The Story Mint has just published its first Anthology of collaboratively written short stories. There are twelve stories written by 32 authors from eight countries. It is an amazing achievement and it is a world first.
We learnt a great deal from this experiment. However, it was so successful we intend to repeat it.
The first thing we discovered is how much we learn about our craft by working collaboratively on a single writing project. Many would say it is impossible for writers to get together and produce a story. They would cite arguments such as writers are individuals with individual styles that they. could never coalesce. There are many useful outcomes both for the writers and the group.
The most obvious one is determined by whether or not the resulting story is a good read. Most are excellent reads.
Writing serial chapters is a masterclass in writing and this became clear when we put together the Anthology.
Writers learn how to cope with having someone edit their work, to set their ego to one side and acknowledge that there are many ways to tell a story, all valid. We also learn to respect each other’s talent and to compromise. But most importantly every serial writer learns to analyse writing techniques.
The journey toward writing excellence is long and hard and when we put the Anthology together we discovered that some chapters worked better than others and why. This analysis became part of the skillset we brought to all future writing. When the writer has not understood what tense to use, it becomes obvious just as the difference between good and poor dialogue stands out. The difference between tight and sloppy writing also becomes clear.
Above all, serial writers learn what engages a reader. Stylecheck™ is compulsory and we learn what will and will not appeal to readers.
Although unique in the way they are created, serials nevertheless follow short story structure as below.
So how does this fit into serial writing for The Story Mint.
Rising action: The next six chapters are all about intensifying the drama and the reader experience.
The first four chapters may introduce new characters (no more than two new characters for the entire serial and new situations if they are relevant. In Vogler’s world this is when the ordinary world is disturbed and the protagonist is called to act.
The final two chapters build on everything the previous writers have written. No new material, situations and definitely no new characters. Everything must follow on from previous chapters, make sense and increase tension.
The writer’s skill will lie in how well he or she takes the existing scenario and adds tension making the reader anxious to read the next chapter. There should be no startling twists but rather a steady compounding of difficulty for the main character(s). In this section, Vogler’s hero encounters the ordeal and starts the struggle.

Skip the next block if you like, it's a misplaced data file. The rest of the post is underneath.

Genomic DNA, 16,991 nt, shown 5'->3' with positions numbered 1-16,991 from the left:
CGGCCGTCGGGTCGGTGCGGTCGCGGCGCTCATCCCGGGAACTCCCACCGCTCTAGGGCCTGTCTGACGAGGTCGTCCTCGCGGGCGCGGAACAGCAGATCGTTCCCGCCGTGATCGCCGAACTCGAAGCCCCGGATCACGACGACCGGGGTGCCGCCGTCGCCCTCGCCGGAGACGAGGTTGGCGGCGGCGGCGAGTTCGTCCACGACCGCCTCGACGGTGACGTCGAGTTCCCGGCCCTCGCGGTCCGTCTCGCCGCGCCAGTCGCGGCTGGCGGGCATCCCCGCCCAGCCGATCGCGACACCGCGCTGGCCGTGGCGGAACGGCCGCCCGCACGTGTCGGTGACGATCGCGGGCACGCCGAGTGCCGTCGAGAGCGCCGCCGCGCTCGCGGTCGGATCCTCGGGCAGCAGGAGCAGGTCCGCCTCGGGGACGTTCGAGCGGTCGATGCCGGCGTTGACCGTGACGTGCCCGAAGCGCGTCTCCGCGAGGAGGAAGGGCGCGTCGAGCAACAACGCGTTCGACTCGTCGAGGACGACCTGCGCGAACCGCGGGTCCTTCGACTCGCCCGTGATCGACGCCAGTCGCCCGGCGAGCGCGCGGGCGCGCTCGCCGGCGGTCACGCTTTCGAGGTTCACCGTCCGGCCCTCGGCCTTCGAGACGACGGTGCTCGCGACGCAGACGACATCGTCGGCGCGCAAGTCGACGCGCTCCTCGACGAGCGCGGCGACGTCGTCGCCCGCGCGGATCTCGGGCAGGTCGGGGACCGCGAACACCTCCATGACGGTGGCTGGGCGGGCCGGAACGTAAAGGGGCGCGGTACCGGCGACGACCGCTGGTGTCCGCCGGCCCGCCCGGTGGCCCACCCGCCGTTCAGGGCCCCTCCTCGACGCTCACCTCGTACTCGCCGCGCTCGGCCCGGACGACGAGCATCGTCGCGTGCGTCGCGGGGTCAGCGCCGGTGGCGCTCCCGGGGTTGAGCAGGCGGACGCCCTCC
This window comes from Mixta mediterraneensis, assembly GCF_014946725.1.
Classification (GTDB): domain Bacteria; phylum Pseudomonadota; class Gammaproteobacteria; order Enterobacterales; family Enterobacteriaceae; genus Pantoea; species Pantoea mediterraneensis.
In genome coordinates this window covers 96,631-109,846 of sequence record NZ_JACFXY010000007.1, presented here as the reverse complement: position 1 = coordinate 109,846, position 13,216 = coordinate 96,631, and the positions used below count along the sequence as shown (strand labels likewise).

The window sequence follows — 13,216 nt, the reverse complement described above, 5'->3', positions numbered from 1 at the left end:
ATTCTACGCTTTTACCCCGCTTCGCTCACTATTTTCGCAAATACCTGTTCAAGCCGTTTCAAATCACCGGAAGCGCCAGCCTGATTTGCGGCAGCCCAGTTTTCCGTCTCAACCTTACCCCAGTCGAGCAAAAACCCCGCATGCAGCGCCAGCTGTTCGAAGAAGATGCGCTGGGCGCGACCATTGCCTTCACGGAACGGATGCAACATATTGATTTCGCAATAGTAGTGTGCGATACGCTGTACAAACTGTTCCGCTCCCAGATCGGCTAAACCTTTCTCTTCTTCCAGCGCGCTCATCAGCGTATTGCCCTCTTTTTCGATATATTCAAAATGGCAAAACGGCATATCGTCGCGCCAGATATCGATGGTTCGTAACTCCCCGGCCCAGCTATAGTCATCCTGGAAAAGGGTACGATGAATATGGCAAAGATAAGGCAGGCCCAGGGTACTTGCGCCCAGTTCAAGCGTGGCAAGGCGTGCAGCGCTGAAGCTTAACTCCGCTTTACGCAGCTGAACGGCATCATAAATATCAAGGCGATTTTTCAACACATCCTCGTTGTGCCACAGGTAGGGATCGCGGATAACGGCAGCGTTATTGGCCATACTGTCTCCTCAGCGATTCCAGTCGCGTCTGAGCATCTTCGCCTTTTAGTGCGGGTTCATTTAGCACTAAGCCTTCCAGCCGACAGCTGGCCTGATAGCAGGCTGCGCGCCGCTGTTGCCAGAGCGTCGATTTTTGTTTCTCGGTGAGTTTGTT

Climax: Chapter Eight is critical like a clap of thunder. All previous actions and events suddenly make sense as all that has gone before clashes and like a flint striking a spark new realities start taking shape. There is NO new information, just the description of the encounter of opposing forces. Vogler’s hero enters battle with himself or elements outside at this point.
Falling Action: Chapter Nine. The aftermath. All the fragments from the climax start to settle and calm returns. It does not settle everything but the reader begins to see what events and personalities contributed to the situation that led to the climax. It explains but leaves the complete summary to the final chapter. Vogler’s ordinary world begins to be restored.
Resolution Chapter Ten summarises, explains and answers any remaining questions. This moment shows how the climax was created and what new understanding or reality now exists. Vogler’s ordinary world is restored but NOT as it was at the beginning
The final two chapters pull the strands of the story together and bring it to a conclusion that makes sense.
Every sentence must have a reason for existing. Short stories only work if the writing is tight and without any loose words just filling up space. They should either further the action, or give the reader back story or insight into the character(s).
I will leave the final word to Kurt Vonnegut.
• Be a sadist. No matter how sweet and innocent your leading characters, make awful things happen to them–in order that the reader may see what they are made of.
• Write to please just one person. If you open a window and make love to the world, so to speak, your story will get pneumonia.
• Give your readers as much information as possible as soon as possible. To heck with suspense. Readers should have such complete understanding of what is going on, where and why, that they could finish the story themselves, should cockroaches eat the last few pages.